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Te Kupenga te reo Māori findings in a wider context

Tirohia tēnei whārangi i te reo Māori

This chapter discusses how the findings from this report relate to the overall patterns and trends on the ability to speak te reo Māori. Specifically, we look at an increase in the number of Māori who could talk about simple/basic things in te reo, which was largely driven by Māori aged 15–44 years.

Increased propensity to identify with Māori culture

No comparable data exists to show changes over time for the Māori culture measures in Te Kupenga. However, other (limited) data suggests an increase in the engagement in and identification with Māori culture since 2004. Census data shows that the proportion of Māori who identified with at least one iwi has increased from 75.5 percent in 1991 to 82.9 percent in 2013. Kukutai and Rarere (2013) suggest this increase may partly reflect a higher propensity to identify with Māori culture.

In particular, the proportion of younger Māori who identified with at least one iwi has increased since 2001, more so than older Māori. Given the relationship between proficiency in te reo and engagement in Māori culture, any increase in the number of Māori who could talk about simple/basic things in te reo could be part of a larger shift for Māori to become more engaged in their culture.

Graph, Proportion of Māori descent population reporting at least one iwi, by age group, 1991, 2001, and 2013.  

Participation in Māori-medium education

The first kōhanga reo opened in 1982. Growth in the number of children that attended continued throughout the 1980s, and peaked in 1993 with over 14,000 enrolments. At this time kōhanga reo were responsible for close to half of all Māori enrolments in early childhood services. By 2001, enrolment numbers had declined to around 9,500, where they remained until 2012. However, with over 60,000 Māori having attended kōhanga reo since its inception, these institutions continue to play a crucial role in reviving te reo Māori.

In 2009, 6,267 students were enrolled in kura kaupapa Māori, up 9.3 percent since 2002 when 5,428 were enrolled. This rise compared with a 9.5 percent increase in the total Māori student population over the same period.

Since 2004, wānanga have led the provision of te reo Māori classes at the tertiary level, focusing on immersion classes and using the Māori language in a range of situations. Between 2001 and 2005, an unprecedented level of te reo Māori students went through tertiary education (Earle, 2007). This peaked in 2003 with over 60,000 enrolled that year in te reo Māori courses. Most of these learners were enrolled in level 4 certificates at wānanga.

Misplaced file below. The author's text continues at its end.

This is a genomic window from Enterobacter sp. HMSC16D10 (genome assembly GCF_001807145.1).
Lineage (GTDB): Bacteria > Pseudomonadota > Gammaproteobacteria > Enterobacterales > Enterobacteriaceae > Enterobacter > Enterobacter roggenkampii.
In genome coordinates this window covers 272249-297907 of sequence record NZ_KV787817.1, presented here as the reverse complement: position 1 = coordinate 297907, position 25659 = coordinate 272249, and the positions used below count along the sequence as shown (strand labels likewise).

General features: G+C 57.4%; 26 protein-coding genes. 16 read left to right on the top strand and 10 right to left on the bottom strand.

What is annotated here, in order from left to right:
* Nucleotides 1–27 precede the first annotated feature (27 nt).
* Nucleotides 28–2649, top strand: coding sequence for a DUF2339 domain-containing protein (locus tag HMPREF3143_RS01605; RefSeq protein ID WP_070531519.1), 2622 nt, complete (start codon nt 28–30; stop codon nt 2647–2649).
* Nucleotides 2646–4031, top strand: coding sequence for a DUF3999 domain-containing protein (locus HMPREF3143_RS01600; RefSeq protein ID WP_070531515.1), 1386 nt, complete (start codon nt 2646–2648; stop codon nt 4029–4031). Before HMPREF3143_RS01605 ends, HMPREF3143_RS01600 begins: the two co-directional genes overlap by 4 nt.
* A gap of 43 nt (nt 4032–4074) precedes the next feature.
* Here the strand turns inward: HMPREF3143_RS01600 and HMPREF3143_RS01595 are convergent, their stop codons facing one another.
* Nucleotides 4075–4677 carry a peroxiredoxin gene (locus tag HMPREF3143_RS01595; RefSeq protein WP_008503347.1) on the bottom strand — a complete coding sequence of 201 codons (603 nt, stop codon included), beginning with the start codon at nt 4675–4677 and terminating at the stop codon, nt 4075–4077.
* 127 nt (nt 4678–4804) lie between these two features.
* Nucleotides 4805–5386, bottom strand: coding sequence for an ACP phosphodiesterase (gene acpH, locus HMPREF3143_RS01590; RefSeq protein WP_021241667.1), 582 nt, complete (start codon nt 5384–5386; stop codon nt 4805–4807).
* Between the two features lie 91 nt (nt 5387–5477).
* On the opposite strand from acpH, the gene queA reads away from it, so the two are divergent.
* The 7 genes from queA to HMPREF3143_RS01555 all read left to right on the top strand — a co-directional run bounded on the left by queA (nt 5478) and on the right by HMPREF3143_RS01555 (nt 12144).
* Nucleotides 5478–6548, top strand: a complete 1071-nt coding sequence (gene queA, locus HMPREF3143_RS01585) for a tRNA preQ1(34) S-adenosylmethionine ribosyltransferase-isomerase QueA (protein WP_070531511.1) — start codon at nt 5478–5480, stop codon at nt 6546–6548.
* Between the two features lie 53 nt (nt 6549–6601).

A marked decline occurred in tertiary-level te reo Māori learners from 2003 to 2006, largely because fewer courses were offered through two of the wānanga. This was a result of funding reviews of lower-level qualifications, organisational change, and reduced demand (Ministry of Education, 2013). In 2012, around 10,000 learners were enrolled in te reo courses at tertiary providers.

Earle (2007) suggests that the main contribution of te reo Māori learning through tertiary education has been to increase substantially the number of people with a basic understanding of the language. This is supported by Te Kupenga findings (Statistics NZ 2014), which showed large increases in the number of Māori with lower-level speaking ability.

Tertiary education courses are not sufficient on their own to build conversational proficiency in te reo Māori. Students also need to be able to access a range of environments inside and outside the home where the language is used and supported.

All this should not set aside the importance of first language speakers in revitalising te reo. We found a strong relationship between te reo Māori being the first language and the ability to speak it very well or well. A relatively unchanged rate of first language speakers (8 percent) over the last decade is mirrored by those who are able to speak te reo very well or well.

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